OSFI Consultation on Prudential Treatment of Cryptoasset Exposures

On June 10, 2021, the Basel Committee on Banking Supervision (the “Basel Committee”) released a public consultation paper on the prudential treatment of cryptoasset exposures (the “Report”), which we previously discussed in a separate blog post. In the Report, the Basel Committee proposed a framework for the prudential treatment of cryptoassets and requested feedback on the proposal.

On July 5, 2021, the Office of the Superintendent of Financial Institutions (“OSFI”) published a letter (the “Letter”) highlighting the Report to Canadian federally regulated financial institutions (“FRFIs”) and requesting feedback from FRFIs on the consultation questions raised in the Report and additional related questions. Comments on the Letter are due to OSFI September 30, 2021. In addition, OSFI also encouraged Canadian FRFIs to provide comments directly to the Basel Committee on the Report, which are due September 10, 2021.

In brief, the Report proposes that cryptoassets be classified into groups 1 and 2. Group 1 cryptoassets must meet a series of conditions intended to identify “stablecoins” and tokenised traditional cryptoassets. Group 2 is a residual category that captures all cryptoassets not in Group 1 (including bitcoin). Assets in Group 1 would be subject to less conservative minimum risk-based capital requirements than Group 2 assets (which would be subject to a 1250% risk weighting). The Report also provided guidance for banks and supervisors on mitigating cryptoasset-specific risks.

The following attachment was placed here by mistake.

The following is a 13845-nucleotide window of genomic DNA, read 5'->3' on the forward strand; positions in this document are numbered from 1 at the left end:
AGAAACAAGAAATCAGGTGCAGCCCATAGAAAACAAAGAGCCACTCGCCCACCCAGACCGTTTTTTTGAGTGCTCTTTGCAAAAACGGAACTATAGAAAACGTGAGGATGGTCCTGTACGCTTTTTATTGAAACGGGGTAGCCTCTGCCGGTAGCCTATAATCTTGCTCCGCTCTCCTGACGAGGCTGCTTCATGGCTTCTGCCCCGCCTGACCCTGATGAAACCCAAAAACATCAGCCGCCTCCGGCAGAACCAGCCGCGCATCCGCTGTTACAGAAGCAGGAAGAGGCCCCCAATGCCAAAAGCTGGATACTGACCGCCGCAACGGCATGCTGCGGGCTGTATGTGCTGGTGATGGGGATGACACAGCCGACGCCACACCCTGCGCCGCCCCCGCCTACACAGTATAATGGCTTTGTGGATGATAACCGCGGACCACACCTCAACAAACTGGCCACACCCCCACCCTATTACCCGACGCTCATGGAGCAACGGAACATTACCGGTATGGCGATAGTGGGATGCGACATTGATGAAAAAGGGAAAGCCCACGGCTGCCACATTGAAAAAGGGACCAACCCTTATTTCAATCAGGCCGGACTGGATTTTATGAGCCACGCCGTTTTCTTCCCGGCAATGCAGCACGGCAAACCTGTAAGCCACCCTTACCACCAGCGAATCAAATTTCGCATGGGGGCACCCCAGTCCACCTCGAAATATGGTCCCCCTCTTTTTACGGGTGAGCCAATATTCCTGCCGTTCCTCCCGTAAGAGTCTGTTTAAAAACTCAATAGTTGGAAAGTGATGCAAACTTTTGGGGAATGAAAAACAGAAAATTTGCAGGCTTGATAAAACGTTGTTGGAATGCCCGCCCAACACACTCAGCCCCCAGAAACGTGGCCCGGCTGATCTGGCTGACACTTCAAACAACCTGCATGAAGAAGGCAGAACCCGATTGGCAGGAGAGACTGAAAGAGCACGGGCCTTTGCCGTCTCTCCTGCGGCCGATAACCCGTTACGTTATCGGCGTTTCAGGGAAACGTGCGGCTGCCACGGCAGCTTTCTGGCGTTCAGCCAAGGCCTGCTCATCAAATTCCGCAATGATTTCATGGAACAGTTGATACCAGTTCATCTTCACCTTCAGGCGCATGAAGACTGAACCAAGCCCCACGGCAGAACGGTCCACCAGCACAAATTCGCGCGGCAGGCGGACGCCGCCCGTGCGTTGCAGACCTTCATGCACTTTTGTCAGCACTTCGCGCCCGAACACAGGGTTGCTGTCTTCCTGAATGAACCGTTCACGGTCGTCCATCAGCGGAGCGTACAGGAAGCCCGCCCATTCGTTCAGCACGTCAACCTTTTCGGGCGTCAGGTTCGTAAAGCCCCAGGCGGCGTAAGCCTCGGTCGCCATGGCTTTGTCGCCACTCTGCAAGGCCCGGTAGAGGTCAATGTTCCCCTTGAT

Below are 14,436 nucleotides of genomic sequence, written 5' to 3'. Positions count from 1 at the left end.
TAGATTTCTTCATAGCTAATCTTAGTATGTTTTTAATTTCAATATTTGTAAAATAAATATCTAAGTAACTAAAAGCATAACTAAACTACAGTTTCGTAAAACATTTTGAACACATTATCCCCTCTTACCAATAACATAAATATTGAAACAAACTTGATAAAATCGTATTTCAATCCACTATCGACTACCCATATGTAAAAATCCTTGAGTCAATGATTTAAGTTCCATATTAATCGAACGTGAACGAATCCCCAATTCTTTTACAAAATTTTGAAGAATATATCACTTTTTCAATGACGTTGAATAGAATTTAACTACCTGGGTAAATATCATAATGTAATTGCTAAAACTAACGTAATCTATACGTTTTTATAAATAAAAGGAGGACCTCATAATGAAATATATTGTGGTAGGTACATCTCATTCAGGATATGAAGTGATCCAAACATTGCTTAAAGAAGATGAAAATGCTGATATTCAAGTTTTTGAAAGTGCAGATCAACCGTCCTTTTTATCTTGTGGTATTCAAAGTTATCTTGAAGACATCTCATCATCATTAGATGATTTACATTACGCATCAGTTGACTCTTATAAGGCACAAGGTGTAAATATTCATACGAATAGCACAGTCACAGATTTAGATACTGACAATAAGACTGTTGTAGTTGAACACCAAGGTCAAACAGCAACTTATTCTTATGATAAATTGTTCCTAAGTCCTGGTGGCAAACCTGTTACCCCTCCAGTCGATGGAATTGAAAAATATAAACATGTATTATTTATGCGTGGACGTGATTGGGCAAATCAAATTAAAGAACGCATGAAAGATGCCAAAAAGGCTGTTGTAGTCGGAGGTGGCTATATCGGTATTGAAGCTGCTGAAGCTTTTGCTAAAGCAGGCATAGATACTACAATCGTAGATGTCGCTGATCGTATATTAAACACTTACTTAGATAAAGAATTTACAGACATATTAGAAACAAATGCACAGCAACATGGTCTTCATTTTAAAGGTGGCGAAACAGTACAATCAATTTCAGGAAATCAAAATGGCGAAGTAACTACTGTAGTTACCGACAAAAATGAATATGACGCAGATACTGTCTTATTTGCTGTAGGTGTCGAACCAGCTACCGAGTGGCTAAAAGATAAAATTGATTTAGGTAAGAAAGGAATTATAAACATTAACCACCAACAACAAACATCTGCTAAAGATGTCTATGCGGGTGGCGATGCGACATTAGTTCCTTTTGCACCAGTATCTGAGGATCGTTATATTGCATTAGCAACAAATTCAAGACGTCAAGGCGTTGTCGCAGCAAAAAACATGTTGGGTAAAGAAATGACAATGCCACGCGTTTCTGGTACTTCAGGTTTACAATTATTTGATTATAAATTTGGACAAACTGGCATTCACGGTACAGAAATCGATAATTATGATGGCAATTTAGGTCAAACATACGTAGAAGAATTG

OSFI is now considering how to structure its own prudential regulation framework for cryptoassets, and accordingly, requests feedback from FRFIs on the consultation questions highlighted in the Report and the following additional questions noted in the Letter:

  1. How would the proposed capital treatment for crypto assets in the Report interact with the FRFI’s current or contemplated business models in this space?
  2. Are there further regulatory capital or other prudential perspectives, beyond those contemplated in the Report, which OSFI should consider in more detail with respect to indirect crypto asset exposures, such as through crypto asset Exchange Traded Funds (ETFs)?
  3. Are there additional risks from hedging a cash-settled exposure with a direct exposure (and vice versa) that should be considered, such as basis, operational, or technology risks?
  4. Are there additional considerations relevant to non-bank FRFIs that OSFI should be mindful of when developing a prudential framework for crypto assets?
  5. Can the FRFI identify any existing crypto assets that it believes should qualify for Group 1 treatment that do not based on the proposed classification conditions? What modifications to the classification conditions would be necessary to allow these crypto assets to qualify for Group 1 treatment?
  6. For Group 2 crypto assets, the Report does not provide any recognition to the netting of long and short positions, while it notes there are additional risks to speculative short positions. Is this a prudent capital treatment with appropriate incentives?

FRFIs intending to engage in cryptoasset activities should review and consider the Report and the Letter and provide commentary to OSFI and the Basel Committee within the timelines noted above.

For more information about our firm’s Fintech expertise, please see our Fintech group’s page.

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